Ford will have to weigh all options for electric facility in India
The Maraimalainagar facility near Chennai is a logical choice, especially with Sanand tipped to be sold to Tata Motors but there are other issues to reckon with.
Ford has been making news in India over the last few weeks even though it is over seven months since it made known that it was going to stop producing cars for this market.
In February, the Centre announced that the American automaker was among those entities which qualified for its PLI (production linked incentive scheme) where the core objective is self-reliance. In Ford’s case, it was made amply clear that this meant production of electric vehicles and components for overseas markets.
Then more recently came the news of Tata Motors likely to acquire the company’s Sanand plant in Gujarat even though there has been no official confirmation yet. For all practical purposes, it is a done deal except that there will have to be a lot of administrative work to be carried out before the plant finally changes ownership status from Ford to Tata Motors.
Yet, as part of its exit plans, the Dearborn-headquartered company has announced that it will continue to produce and export engines at Sanand for its global operations. This means that only the automobile business will pass on to Tata Motors while issues relating to absorbing the existing workforce will have to be sorted out by the two companies and the Gujarat government.
So this leaves the Maraimalainagar facility near Chennai which Ford had established two decades earlier when it decided to grow its India presence beyond the joint venture with Mahindra & Mahindra at Nashik to assemble the Escort. It was from this Chennai plant that the popular Ikon model rolled out and cemented Ford as a brand to reckon with in this competitive market.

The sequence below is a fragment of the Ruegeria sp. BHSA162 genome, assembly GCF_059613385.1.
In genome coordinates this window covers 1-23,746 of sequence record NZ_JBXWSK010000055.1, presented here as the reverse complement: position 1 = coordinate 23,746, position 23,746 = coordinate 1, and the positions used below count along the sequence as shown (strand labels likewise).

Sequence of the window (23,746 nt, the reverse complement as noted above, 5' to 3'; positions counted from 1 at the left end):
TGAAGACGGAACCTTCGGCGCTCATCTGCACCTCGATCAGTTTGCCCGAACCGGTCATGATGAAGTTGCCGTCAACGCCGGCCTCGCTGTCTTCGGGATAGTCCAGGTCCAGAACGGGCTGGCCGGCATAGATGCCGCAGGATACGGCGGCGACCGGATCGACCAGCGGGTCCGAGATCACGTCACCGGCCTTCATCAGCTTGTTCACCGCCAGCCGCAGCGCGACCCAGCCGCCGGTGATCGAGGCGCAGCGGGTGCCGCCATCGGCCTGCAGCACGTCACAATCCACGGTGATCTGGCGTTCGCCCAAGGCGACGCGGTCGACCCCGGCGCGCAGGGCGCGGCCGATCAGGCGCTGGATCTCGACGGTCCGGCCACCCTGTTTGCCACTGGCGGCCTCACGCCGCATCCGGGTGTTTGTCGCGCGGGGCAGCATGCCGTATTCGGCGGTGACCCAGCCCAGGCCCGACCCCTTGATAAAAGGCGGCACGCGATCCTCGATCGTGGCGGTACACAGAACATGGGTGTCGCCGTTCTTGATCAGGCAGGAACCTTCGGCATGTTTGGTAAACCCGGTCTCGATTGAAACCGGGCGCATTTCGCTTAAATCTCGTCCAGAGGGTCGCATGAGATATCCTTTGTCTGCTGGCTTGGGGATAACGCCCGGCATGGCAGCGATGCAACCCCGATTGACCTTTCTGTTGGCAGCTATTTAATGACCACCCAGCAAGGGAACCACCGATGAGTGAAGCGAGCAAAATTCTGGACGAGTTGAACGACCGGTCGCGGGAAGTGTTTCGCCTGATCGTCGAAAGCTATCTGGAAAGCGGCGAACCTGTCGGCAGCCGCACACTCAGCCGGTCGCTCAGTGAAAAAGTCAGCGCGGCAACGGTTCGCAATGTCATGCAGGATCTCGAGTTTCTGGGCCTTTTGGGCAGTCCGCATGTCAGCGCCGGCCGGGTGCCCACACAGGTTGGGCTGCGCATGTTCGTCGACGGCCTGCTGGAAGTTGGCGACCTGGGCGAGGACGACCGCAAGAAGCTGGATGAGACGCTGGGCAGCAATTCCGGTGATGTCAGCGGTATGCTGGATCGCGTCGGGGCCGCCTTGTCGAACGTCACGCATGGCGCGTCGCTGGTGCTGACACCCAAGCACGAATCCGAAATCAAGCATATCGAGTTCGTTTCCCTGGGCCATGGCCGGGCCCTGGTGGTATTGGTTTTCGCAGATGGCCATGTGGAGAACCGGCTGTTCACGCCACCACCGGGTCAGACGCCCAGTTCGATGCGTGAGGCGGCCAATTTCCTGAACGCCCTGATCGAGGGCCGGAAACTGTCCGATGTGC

It was also the period when the company was tipped to acquire the beleaguered Daewoo Motors business worldwide before it backed out and General Motors stepped in as the Korean automaker’s knight in shining armour. Interestingly, this was the time when Ford’s Indian arm was exploring a powertrain alliance with Fiat though nothing came out of this eventually.
Fast forward to the present and here is Ford which announced its India exit last year and is promptly back on the radar as a participant in the country’s PLI scheme. To assume that the company has changed its mind about quitting and will now sell electric cars in India is a fancy and romantic thought. Ford has made it clear that this initiative will service global markets which essentially means Europe and the US.
Will the company now kick off this EV journey at Chennai where operations will officially come to a standstill very soon? Nobody knows what is in store, which includes the Tamil Nadu government that is keen on finding a buyer for the plant and taking care of the 2,000 plus workers who are due to be jobless soon.
Reports have been doing the rounds for a while that Hyundai was in talks with Ford as also Ola Electric. Prior to this, Changan Automobile of China had apparently toyed with the idea of producing cars in this facility but then the Chinese army decided to occupy Indian territory at Ladakh.
With no love lost between the two countries as a result, Changan dropped its India plans. Similarly, Great Wall Motors had agreed to take over the GM plant near Pune in early 2020 but is still waiting for the green signal which is not likely to happen in a hurry.
Ford will doubtless be pleased that one half of the India exit puzzle has been solved with Tata Motors hopefully stepping into Sanand. Will Chennai now pave the way for its electric drive which is an integral part of its priority list for this decade?
“On the face of it, there is no reason why the plant cannot double up as the new electric hub for Ford,” says a top automotive CEO based in Chennai and a keen observer of the industry.
Vibrant auto hub
According to him, the biggest advantage the Maraimalainagar facility offers is its location in a vibrant industrial zone which is home to a host of automakers and ancillary suppliers.